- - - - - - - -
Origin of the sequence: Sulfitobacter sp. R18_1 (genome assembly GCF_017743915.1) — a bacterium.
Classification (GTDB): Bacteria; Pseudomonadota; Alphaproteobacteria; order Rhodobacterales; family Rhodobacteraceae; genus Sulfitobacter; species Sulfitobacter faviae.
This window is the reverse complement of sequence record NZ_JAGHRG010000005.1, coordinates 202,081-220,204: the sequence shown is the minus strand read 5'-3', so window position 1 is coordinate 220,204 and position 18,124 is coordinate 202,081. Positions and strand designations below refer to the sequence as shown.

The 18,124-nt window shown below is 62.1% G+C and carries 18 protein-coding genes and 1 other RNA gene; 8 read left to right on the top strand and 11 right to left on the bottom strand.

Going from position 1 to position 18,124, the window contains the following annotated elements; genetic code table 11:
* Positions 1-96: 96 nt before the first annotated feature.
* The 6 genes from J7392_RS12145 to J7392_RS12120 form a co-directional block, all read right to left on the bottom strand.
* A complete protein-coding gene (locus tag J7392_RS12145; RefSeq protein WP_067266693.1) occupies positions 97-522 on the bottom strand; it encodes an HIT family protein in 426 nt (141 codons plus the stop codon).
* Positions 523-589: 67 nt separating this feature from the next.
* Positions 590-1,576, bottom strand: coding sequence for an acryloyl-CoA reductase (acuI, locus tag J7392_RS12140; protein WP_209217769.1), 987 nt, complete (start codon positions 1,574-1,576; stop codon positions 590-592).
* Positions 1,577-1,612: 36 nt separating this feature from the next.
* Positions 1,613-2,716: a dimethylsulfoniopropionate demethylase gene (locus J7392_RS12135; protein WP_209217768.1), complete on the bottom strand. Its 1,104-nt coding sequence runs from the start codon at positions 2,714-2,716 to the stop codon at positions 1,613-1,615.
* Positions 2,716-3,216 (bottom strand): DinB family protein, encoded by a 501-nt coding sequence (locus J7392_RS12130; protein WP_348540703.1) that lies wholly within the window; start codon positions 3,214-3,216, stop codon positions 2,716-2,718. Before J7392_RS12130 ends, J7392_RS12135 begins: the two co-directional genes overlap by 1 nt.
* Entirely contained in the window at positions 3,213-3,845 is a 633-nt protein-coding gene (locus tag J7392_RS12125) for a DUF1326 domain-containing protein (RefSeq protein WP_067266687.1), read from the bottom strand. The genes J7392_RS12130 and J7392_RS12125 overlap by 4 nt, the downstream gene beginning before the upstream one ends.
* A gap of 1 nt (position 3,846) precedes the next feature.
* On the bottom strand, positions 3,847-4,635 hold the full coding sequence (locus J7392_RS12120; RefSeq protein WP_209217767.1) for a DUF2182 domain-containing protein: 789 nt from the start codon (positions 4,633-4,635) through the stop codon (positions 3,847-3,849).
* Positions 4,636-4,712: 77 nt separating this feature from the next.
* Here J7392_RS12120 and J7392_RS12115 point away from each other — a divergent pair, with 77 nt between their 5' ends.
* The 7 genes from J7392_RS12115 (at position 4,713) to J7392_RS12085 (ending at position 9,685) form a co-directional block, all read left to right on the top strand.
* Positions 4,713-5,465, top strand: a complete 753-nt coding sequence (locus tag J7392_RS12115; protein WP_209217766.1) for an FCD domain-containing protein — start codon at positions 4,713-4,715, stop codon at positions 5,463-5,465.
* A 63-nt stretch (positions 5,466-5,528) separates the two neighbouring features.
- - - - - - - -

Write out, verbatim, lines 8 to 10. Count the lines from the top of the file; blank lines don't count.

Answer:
* A complete protein-coding gene (locus tag J7392_RS12145; RefSeq protein WP_067266693.1) occupies positions 97-522 on the bottom strand; it encodes an HIT family protein in 426 nt (141 codons plus the stop codon).
* Positions 523-589: 67 nt separating this feature from the next.
* Positions 590-1,576, bottom strand: coding sequence for an acryloyl-CoA reductase (acuI, locus tag J7392_RS12140; protein WP_209217769.1), 987 nt, complete (start codon positions 1,574-1,576; stop codon positions 590-592).